According to the most widely accepted calendar in the world, we’ve done it again. Another new year wiped, spanked, and cleaned. Congratulations on making it this far; you should be commended for such.
A little math and applied logic tells me that the Scotch before me started its journey from conception to its current gullet danger and eventual hardening of my liver somewhere in the year 2000. Remember that one? I remember the last eve of 1999 (and that continuous loop of Prince in my head) fondly. I’d ingested enough of a certain contraband that my eyes were darting back and forth in their sockets at an epileptic speed and a Technicolor yawn worked its way out, expelling the evil spirits like a shaman’s rite before illumination. All was well, though. I was with folks I both loved and trusted. (Should the previous statement stymie you a bit, remember, trust comes with experiences; love, not so much. I don’t knock it, but you can’t always trust love; to this day I still love some people that I do not trust. This strikes me as right and proper.)
In that year that my Scotch was starting its metaphorically embryonic realization of today’s intoxicating fulfillment I ran outside after midnight to witness some of the smoke and fire, some of the sirens and wails, to see a plane plummet madly to the ground. It didn’t happen. It was very quiet and serene. I went back into the party to my friends and adopted families somewhat morose. “No chaos,” I complained. My friends understood. “Maybe the Mayans’ll pan out,” they offered.
Nope. As I suspected, we made it and, despite the lack of any societal breakdown, I say we all deserve a bit of the pat on the back for it. Well done, all. Good on ya’.
No one ever specifically warned me about the cynicism of age. I’d observed a bit of it and braced for some things accordingly, but I had no real clue about how I might find the tedium of mere experience. I can still hit a marvel of wonder at something heretofore unknown to me, but the cleaner slate of thirteen years ago is riddled with notes and jottings of questionable intent or sanity; all of them leaving the one unassailable fact that there once dabbled I, brief as it may have been.* Alien gets harder and harder to find if you’re curious and live long enough. Irascible old bastards who do not suffer fools, gladly or otherwise, know this.
I like new things, even if they’re old. I like new ideas, new styles of writing, new music (gods blind me, I love new music). That my Scotch dates back that far is not surprising (they market that on the bottle), but the folks at that party that I loved and trusted are still around for me. Can you dig that? I spent this new year’s eve with some of them, talked and texted to others. Can you dig it, brothers? Not that I’ve kept these people, but that they’ve kept me.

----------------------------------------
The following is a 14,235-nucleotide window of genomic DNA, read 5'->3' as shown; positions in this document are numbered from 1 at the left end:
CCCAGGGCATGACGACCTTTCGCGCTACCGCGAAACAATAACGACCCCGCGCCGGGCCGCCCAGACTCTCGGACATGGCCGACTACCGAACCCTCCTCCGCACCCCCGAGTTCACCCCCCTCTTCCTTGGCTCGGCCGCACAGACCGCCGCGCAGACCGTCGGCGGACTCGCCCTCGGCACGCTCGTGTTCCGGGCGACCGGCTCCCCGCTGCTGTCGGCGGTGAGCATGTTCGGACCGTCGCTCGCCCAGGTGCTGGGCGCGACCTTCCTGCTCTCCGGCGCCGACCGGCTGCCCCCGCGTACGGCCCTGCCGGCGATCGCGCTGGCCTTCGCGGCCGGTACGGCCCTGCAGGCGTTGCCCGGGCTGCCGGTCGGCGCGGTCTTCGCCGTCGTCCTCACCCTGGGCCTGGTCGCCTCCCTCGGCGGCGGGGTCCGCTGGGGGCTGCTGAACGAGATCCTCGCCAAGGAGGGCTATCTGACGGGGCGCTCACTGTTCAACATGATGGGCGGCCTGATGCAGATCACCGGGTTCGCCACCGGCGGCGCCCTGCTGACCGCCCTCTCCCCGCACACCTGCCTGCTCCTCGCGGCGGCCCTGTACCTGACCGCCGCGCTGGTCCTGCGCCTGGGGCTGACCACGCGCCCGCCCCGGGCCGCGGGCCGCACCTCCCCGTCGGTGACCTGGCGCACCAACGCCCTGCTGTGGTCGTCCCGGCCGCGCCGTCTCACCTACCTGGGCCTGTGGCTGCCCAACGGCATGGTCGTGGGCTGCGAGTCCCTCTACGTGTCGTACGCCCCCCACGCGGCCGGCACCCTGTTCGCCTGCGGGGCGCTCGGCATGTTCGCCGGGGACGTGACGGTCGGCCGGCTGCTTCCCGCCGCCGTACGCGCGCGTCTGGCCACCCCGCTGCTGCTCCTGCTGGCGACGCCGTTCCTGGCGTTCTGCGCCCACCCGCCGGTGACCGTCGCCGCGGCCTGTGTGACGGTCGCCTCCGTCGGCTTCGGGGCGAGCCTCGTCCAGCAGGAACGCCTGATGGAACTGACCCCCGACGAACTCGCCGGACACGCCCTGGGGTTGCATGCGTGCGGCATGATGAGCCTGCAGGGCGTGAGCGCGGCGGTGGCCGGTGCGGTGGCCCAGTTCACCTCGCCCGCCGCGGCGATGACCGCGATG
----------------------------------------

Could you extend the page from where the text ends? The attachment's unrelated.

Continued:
Here’s a thought experiment: take more than a few of your faults, wrap them up with a pretty little bow, and give them to the folks that have kept you around (and, relax, they’ll not be surprised, they’re more aware of your faults than you are). In all my bachelor years I’ve given my loved ones more than a few things to deal with (preposition, I know; deal with it). That these folks are still groovy with me does wonders for my self esteem and my ego may be intolerable in the coming year that I’m told is the first since 1987 to have four different digits in its makeup. Me, I’ve got the same friends and some new ones, to boot. Good on me, I think. I love that. What’s better than people you dig finding you to be okay for an extended period of time?
I like new things and I confess to a certain creeping cynicism, but I love the old things, too. I love the old folk and good friends that have proved their patience and acceptance ten times over in years that I could not afford in Scotch. That may well be winning. I’m more than fine with that.
So, love, trust, cynicism, faults…Here’s one now.
*Mark, you: I do not profess to be an expert at anything. Even this prose, of which I shamelessly type and tout, is questionable in its form and lack of editing.